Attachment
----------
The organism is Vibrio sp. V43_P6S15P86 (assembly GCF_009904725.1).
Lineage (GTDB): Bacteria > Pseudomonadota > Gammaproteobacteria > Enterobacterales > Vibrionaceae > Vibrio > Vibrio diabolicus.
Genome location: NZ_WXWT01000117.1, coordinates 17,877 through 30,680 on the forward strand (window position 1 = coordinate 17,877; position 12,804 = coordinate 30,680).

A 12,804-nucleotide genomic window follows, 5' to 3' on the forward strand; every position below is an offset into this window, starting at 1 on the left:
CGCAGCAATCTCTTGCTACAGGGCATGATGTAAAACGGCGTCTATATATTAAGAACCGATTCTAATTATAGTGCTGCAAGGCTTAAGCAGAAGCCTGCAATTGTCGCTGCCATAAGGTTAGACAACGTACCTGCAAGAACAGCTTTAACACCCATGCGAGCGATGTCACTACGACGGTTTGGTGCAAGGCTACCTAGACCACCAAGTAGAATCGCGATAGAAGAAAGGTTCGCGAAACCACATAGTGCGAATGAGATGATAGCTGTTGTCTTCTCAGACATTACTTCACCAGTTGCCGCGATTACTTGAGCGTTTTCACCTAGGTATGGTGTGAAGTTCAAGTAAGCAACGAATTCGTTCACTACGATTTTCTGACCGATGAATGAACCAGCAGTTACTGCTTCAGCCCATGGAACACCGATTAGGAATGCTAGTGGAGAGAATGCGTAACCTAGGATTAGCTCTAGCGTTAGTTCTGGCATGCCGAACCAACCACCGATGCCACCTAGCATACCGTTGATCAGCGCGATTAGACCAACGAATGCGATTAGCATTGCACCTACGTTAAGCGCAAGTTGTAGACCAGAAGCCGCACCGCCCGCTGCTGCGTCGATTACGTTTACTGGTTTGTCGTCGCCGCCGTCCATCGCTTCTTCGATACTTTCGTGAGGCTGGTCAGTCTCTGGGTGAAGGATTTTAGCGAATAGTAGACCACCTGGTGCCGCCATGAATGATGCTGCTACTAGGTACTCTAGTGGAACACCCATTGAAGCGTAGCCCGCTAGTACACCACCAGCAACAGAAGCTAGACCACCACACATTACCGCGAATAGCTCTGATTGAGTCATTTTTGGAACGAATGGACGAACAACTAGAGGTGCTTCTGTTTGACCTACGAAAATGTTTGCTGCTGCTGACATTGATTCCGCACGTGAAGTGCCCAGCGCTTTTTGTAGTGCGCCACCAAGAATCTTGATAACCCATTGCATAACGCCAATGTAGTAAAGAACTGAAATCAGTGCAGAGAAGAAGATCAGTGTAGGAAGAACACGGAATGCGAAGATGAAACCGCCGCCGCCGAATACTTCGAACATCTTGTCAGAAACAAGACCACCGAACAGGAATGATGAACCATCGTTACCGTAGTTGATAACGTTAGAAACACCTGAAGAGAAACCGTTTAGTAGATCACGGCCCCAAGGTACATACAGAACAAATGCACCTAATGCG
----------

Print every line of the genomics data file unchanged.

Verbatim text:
The organism is Vibrio sp. V43_P6S15P86 (assembly GCF_009904725.1).
Lineage (GTDB): Bacteria > Pseudomonadota > Gammaproteobacteria > Enterobacterales > Vibrionaceae > Vibrio > Vibrio diabolicus.
Genome location: NZ_WXWT01000117.1, coordinates 17,877 through 30,680 on the forward strand (window position 1 = coordinate 17,877; position 12,804 = coordinate 30,680).

A 12,804-nucleotide genomic window follows, 5' to 3' on the forward strand; every position below is an offset into this window, starting at 1 on the left:
CGCAGCAATCTCTTGCTACAGGGCATGATGTAAAACGGCGTCTATATATTAAGAACCGATTCTAATTATAGTGCTGCAAGGCTTAAGCAGAAGCCTGCAATTGTCGCTGCCATAAGGTTAGACAACGTACCTGCAAGAACAGCTTTAACACCCATGCGAGCGATGTCACTACGACGGTTTGGTGCAAGGCTACCTAGACCACCAAGTAGAATCGCGATAGAAGAAAGGTTCGCGAAACCACATAGTGCGAATGAGATGATAGCTGTTGTCTTCTCAGACATTACTTCACCAGTTGCCGCGATTACTTGAGCGTTTTCACCTAGGTATGGTGTGAAGTTCAAGTAAGCAACGAATTCGTTCACTACGATTTTCTGACCGATGAATGAACCAGCAGTTACTGCTTCAGCCCATGGAACACCGATTAGGAATGCTAGTGGAGAGAATGCGTAACCTAGGATTAGCTCTAGCGTTAGTTCTGGCATGCCGAACCAACCACCGATGCCACCTAGCATACCGTTGATCAGCGCGATTAGACCAACGAATGCGATTAGCATTGCACCTACGTTAAGCGCAAGTTGTAGACCAGAAGCCGCACCGCCCGCTGCTGCGTCGATTACGTTTACTGGTTTGTCGTCGCCGCCGTCCATCGCTTCTTCGATACTTTCGTGAGGCTGGTCAGTCTCTGGGTGAAGGATTTTAGCGAATAGTAGACCACCTGGTGCCGCCATGAATGATGCTGCTACTAGGTACTCTAGTGGAACACCCATTGAAGCGTAGCCCGCTAGTACACCACCAGCAACAGAAGCTAGACCACCACACATTACCGCGAATAGCTCTGATTGAGTCATTTTTGGAACGAATGGACGAACAACTAGAGGTGCTTCTGTTTGACCTACGAAAATGTTTGCTGCTGCTGACATTGATTCCGCACGTGAAGTGCCCAGCGCTTTTTGTAGTGCGCCACCAAGAATCTTGATAACCCATTGCATAACGCCAATGTAGTAAAGAACTGAAATCAGTGCAGAGAAGAAGATCAGTGTAGGAAGAACACGGAATGCGAAGATGAAACCGCCGCCGCCGAATACTTCGAACATCTTGTCAGAAACAAGACCACCGAACAGGAATGATGAACCATCGTTACCGTAGTTGATAACGTTAGAAACACCTGAAGAGAAACCGTTTAGTAGATCACGGCCCCAAGGTACATACAGAACAAATGCACCTAATGCG